That faith has stood the test of time and I now know that I can struggle with my doubts and questions about the state of the world while still believing in the ultimate existence of God. To be honest, I find that an element of uncertainty is a more comfortable companion than absolute certainty. There seems to be more room for kindness and compassion in this world when we can learn to listen and understand both sides of a story, and when we refrain from dishing out ‘easy answers’ to difficult questions. I believe in a God who can be trusted with my uncertainty and I pray along with the ancient prayer: ‘That I may understand anew how wide, how long, how high and how deep is the love of God, and that in his love I may find rest’.

Perhaps you think I’m crazy, or just deluded…but the unconditional love of God is one of those things I just can’t shake.

Esther x

About Esther Murray

As a bit of an idealist, Esther often dreams of a world where kindness is the currency and where no one ever suffers from hunger or mistreatment. In the hopes of making some part of this dream a reality, Esther studied a Bachelor of Social Work. She quickly discovered that she probably wasn’t going to save the world but could simply strive to make a difference in her everyday. Much later, as the sea of nappies, toys, teething and tantrums threatened to engulf the dreams of a former life, Esther began to write. Making meaning of a childhood in the Himalayas, the craziness of motherhood and the state of the world was a much-welcomed creative outlet. Esther loves doing life alongside her husband Clive raising their three young daughters. In her down-time Esther can be found drinking tea (never coffee), tinkering on the piano or bass-guitar, practicing her Urdu, rummaging the op-shops, or attempting some kind of DIY.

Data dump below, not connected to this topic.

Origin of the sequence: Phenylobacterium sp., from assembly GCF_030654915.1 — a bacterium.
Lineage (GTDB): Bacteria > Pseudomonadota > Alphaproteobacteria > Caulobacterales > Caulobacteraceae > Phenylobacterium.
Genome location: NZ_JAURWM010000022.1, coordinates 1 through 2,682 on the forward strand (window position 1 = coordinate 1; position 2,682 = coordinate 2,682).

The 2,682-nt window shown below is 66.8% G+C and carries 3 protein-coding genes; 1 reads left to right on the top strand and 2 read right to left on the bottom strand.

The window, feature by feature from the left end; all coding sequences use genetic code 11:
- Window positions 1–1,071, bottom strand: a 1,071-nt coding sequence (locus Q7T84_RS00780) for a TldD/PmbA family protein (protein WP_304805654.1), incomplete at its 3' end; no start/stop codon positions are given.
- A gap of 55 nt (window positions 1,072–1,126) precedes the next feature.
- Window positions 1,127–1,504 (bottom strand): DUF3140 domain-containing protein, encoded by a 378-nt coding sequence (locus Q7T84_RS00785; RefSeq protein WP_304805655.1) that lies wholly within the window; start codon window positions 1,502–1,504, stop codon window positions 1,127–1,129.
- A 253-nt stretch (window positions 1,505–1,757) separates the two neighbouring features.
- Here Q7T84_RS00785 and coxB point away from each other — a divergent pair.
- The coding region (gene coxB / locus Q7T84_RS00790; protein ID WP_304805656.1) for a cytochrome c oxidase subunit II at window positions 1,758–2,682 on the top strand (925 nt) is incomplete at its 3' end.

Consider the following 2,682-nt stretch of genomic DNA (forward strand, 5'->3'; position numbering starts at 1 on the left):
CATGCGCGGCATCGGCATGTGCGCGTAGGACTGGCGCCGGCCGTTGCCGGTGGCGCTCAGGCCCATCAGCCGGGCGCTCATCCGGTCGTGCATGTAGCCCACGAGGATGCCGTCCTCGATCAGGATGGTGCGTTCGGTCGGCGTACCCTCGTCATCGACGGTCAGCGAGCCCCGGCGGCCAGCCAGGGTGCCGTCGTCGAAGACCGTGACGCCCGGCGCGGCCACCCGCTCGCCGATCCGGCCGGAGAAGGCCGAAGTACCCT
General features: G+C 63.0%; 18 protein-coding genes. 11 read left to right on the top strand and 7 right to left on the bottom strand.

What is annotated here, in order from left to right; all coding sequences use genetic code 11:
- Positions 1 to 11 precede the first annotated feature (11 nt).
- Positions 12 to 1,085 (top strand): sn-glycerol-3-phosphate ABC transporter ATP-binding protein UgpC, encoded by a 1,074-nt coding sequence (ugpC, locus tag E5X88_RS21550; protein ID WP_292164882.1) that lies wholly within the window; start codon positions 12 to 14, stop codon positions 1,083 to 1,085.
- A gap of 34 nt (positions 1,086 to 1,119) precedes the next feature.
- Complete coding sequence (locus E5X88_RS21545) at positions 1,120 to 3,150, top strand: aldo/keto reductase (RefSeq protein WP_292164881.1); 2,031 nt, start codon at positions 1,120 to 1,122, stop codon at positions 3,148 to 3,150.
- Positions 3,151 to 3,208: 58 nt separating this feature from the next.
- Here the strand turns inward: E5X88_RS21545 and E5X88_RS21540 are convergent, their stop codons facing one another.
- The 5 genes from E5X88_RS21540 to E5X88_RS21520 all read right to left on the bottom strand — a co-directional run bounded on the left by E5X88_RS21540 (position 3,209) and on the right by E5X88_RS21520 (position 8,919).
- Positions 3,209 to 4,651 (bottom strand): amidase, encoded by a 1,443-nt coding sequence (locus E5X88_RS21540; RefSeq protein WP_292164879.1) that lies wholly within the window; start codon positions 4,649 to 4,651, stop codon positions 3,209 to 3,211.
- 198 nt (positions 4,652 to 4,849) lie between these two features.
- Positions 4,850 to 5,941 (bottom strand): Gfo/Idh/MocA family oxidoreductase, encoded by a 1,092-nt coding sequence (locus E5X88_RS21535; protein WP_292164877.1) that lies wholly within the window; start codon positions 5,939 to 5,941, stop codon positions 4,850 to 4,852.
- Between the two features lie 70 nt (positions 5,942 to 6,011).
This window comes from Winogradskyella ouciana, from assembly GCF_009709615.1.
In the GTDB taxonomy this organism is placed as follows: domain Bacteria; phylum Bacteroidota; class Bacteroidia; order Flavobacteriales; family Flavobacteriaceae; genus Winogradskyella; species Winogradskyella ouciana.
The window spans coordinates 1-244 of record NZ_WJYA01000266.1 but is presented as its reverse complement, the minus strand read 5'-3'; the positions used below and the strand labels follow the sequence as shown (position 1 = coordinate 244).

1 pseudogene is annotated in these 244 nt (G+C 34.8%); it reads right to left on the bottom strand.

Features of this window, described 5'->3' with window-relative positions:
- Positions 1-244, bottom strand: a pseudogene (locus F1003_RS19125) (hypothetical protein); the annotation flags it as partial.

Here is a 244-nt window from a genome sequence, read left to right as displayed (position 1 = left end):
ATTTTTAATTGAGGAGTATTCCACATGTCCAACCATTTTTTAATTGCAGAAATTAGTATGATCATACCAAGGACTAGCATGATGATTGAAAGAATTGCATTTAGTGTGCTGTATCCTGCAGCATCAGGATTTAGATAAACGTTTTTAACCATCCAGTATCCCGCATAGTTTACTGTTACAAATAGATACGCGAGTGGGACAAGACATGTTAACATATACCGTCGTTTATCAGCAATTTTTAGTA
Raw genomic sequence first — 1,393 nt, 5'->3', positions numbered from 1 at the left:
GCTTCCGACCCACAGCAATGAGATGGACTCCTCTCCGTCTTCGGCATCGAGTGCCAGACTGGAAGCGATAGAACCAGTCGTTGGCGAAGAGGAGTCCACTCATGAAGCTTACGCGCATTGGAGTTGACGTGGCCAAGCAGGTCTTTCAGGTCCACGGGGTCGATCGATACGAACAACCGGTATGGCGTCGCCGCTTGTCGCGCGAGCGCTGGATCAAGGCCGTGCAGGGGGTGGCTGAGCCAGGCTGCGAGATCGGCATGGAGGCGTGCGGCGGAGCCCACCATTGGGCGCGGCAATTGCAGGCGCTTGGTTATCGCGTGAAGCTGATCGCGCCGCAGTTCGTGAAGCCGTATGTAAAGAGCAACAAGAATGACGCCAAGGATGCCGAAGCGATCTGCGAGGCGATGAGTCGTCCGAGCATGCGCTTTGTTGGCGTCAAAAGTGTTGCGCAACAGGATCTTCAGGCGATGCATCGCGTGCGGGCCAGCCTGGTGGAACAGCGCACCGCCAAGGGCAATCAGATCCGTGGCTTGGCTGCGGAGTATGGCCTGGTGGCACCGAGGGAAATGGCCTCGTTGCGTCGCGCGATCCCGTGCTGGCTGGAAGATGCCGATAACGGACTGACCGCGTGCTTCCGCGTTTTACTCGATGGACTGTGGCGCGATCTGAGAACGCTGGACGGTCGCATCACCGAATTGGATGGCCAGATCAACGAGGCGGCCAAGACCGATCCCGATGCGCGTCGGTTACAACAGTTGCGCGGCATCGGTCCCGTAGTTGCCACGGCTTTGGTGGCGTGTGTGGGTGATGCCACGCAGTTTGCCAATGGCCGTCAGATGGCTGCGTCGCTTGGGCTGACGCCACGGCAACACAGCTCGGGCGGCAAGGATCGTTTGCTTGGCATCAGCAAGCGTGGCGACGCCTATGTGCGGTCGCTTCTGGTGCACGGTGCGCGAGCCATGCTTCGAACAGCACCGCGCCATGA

2 thoughts on “Uncertainty – sometimes the more comfortable companion

  • Elaine Fraser

    I’m with you, Esther. I’ve questikned and wrestled, but keep coming back to the knowledge I have in my heart. The knowiledge that God is real. The knowledge that he loves me, loves all. The knowledge that is unable to be articulated, yet sits in my heart, my head, my soul, my spirit. And it sits in others and I see it in the light in their eyes.

    Beautiful post! Xxx

  • Shahesha Lock

    Beautiful Esther. Thank you. Despite our instinctual desire to grasp certainty, to minimise life’s vicissitudes, I’ve come to value the meaningful depths to which life’s uncertainties can take us. It turns out that “the opposite of Faith is not doubt but certainty. Certainty is missing the point entirely. Faith includes noticing the mess, the emptiness and discomfort, and letting it be there until some light returns.” – Anne Lamott